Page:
Police jury delays decision on fate of Bruce’s new group home in Vidalia operating without proper licensing

Published 12:52 pm Tuesday, February 28, 2023

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VIDALIA, La. — The Concordia Parish Police Jury on Monday delayed voting on whether to give an occupational license to a new group home, which is operating without proper approval from the parish.

The delay came after jury members said they did not receive necessary documents in a timely manner and after a Concordia Parish Sheriff’s Office deputy objected to the licensing.

Dr. Tina Bruce is the owner of Sunshine Therapeutic Group Home. She owns and operates Bruce Professional Counseling Services in Natchez and Vidalia and also opened a youth crisis stabilization center in Natchez that has drawn concern from neighbors and city officials regarding licensing and zoning.

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Sunshine Therapeutic Group Home opened around December 2022 at 4907 Highway 84 West, in Vidalia, without an occupational license approved by the police jury, which Bruce said was an oversight on her part.

However, all other licenses and inspections were done and approved by the state, she said.

“I followed all of the necessary precautions to get this group home started. The only thing I forgot to do was get the occupational license,” Bruce said to the police jury during its Monday meeting.

According to the Louisiana Department of Health, therapeutic group homes are LDH-licensed facilities that provide “community-based residential services in a home-like setting of no greater than 10 beds under the supervision and oversight of a psychiatrist or psychologist.” They provide “a structured living environment 24 hours per day, seven days per week to clients under the age of 21 who are determined to need psychiatric or psychological services,” LDH states.

Cathy Darden, former Interim Secretary and Treasurer, said Bruce submitted copies of her state certificates for the jury’s review prior to a public hearing about the business license on Monday.

A parish ordinance says there has to be a public hearing before issuing an occupational license for any multi-housing facility, Darden said.

“We have everything except for the inspections,” Darden said. “We would need those.”

Bruce supplied the inspections to the police jury during the meeting.

Police Juror Joseph Parker said the jury’s licensing committee and the board attorney would have to look over them before the police jury can vote on the occupational license.

“You say that you have everything, but we have to make sure that what you’re giving us is in order. … In the process of (the licensing committee’s) review, we have to get our attorney to look over it with us. We want to make sure we’re right whether we issue your license or don’t issue your license,” Parker said. “If you’re looking for us to make a decision right now, it’s not going to happen.”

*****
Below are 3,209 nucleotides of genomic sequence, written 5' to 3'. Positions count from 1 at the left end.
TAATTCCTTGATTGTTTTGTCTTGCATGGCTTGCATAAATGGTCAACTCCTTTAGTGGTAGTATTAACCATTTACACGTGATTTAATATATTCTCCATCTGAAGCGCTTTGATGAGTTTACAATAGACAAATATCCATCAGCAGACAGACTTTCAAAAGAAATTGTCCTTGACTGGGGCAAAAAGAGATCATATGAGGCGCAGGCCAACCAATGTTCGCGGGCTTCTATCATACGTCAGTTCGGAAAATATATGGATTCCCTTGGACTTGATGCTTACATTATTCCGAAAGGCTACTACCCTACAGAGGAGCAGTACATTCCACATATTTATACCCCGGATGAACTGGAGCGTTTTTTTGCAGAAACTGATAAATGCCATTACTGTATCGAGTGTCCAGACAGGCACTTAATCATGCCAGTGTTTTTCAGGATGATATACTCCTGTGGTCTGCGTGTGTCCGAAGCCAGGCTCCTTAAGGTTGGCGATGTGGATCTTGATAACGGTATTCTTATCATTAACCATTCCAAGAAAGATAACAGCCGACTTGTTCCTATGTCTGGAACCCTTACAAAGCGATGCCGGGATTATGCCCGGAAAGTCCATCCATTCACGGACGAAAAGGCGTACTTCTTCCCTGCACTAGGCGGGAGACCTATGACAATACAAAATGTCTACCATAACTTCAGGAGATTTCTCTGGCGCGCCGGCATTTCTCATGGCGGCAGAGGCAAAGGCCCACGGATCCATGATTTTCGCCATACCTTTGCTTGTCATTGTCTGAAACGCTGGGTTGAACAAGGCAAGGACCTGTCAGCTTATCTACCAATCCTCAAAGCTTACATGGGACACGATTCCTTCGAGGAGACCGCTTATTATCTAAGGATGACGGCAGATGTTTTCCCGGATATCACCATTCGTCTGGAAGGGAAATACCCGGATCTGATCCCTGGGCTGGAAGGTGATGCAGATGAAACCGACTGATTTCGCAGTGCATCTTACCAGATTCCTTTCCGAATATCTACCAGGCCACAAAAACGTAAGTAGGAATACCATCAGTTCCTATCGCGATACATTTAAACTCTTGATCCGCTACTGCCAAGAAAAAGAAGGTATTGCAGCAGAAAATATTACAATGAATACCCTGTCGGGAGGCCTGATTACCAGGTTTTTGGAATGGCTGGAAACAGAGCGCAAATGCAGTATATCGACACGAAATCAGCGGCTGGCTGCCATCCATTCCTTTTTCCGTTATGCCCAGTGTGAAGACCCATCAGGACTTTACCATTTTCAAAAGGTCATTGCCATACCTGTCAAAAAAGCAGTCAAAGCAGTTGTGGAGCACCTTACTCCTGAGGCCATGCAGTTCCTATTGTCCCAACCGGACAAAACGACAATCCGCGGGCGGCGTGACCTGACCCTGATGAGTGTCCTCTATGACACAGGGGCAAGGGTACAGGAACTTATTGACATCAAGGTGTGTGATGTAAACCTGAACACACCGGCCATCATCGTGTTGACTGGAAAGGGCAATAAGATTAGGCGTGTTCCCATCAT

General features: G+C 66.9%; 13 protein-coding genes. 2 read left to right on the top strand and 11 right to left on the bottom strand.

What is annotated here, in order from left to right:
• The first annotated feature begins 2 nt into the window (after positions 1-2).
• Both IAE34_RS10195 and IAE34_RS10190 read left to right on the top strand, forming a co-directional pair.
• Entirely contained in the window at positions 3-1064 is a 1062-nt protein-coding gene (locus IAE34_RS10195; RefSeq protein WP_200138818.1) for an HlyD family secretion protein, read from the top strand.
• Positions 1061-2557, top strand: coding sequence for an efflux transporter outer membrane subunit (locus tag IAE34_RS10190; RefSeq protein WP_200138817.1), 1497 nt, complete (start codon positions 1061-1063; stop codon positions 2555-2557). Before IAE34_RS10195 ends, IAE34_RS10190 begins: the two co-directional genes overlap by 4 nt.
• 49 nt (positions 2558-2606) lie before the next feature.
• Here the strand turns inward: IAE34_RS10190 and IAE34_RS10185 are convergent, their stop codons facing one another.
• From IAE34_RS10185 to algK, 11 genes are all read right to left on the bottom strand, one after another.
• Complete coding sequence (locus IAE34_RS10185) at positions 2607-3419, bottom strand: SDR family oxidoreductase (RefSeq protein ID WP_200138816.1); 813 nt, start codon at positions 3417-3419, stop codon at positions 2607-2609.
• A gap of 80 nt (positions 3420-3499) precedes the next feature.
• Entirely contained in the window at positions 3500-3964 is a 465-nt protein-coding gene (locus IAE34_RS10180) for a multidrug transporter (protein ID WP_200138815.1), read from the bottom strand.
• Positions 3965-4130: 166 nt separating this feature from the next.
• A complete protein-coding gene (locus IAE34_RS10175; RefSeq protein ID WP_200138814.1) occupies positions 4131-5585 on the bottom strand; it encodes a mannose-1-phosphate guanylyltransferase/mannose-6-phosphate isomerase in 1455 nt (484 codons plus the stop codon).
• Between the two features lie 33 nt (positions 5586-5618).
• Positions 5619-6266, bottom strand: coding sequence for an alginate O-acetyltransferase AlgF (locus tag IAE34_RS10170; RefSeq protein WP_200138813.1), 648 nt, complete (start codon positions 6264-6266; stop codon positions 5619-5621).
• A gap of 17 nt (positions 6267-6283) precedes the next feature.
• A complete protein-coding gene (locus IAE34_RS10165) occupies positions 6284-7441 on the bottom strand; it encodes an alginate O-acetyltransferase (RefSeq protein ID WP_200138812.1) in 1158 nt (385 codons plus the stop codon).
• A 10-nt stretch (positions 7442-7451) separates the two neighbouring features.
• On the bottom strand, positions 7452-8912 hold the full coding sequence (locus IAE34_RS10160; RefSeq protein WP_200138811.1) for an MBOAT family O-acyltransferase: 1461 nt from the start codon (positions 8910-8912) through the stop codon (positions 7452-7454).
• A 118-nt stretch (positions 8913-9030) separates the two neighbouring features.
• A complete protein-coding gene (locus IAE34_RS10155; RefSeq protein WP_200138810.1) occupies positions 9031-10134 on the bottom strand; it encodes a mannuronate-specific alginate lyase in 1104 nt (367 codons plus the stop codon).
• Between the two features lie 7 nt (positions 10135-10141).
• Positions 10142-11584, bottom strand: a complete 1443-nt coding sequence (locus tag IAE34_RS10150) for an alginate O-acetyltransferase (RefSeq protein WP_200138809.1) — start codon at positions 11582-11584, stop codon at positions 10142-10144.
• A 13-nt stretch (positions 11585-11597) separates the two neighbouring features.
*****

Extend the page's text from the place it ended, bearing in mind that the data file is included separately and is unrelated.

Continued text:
Bruce objected to the delay.

“This certificate is valid with the state. What more representation do you need? You can’t get to the next step unless you have this,” she said. “I have 10 kids. All of these kids are in state custody. They go to the schools here. I have to make sure I follow strict guidelines with the state because they’re not going to place me with any kids unless I have completed all of those guidelines.”

In the final seconds of the public hearing, Concordia Parish Sheriff’s Office Sergeant Thomas Gaude was the only one to oppose the occupational license for the group home.

“We’ve had several issues with Sunshine Group Home,” Gaude said. “Since December 21, we’ve had roughly 14 calls for service. Multiple runaways, multiple assaults and batteries and even allegations that sexual abuse within the facility occurred between residents. At this time, we would object to the issuance of a business license for this establishment. It’s currently under investigation by our department and other state agencies.”

However, Bruce denied anything wrong was happening at the business.

“You came in and took my cameras and you didn’t find anything,” she said. “My office is under surveillance 24-7, so nothing is going on that shouldn’t be going on.”

Gaude interjected, “These are allegations that came up later after the cameras were taken.”

Parker said the police jury would review the sheriff’s office reports and the inspections Bruce had just given them and would make a determination of whether or not an occupational license would be issued for the group home at its next meeting.

The City of Natchez is currently in negotiations with Bruce’s legal representatives at Sanders’ Law Firm concerning a mental health inpatient treatment center for adolescents at the former Natchez Children’s Home, which opened in early January without a proper business license from the city, officials said. In July 2022, privilege license No. S01064 was issued to Bruce Professional Services for a “daycare service” at the 806 N. Union St. property, which is not the correct license type.

Bruce said the 28-bed center provides inpatient treatment for children and adolescents from ages 6 to 18 who are in the custody of Child Protective Services.

After Bruce received a cease-and-desist letter from the City, Natchez City Attorney Bryan Callaway said the facility was allowed to remain open while negotiations are underway.

“Hopefully, we will come to a resolution soon that will give everyone a fair chance and still look out for the best interest of the children,” he said.

Bruce did not respond to phone and email messages to further comment on this story.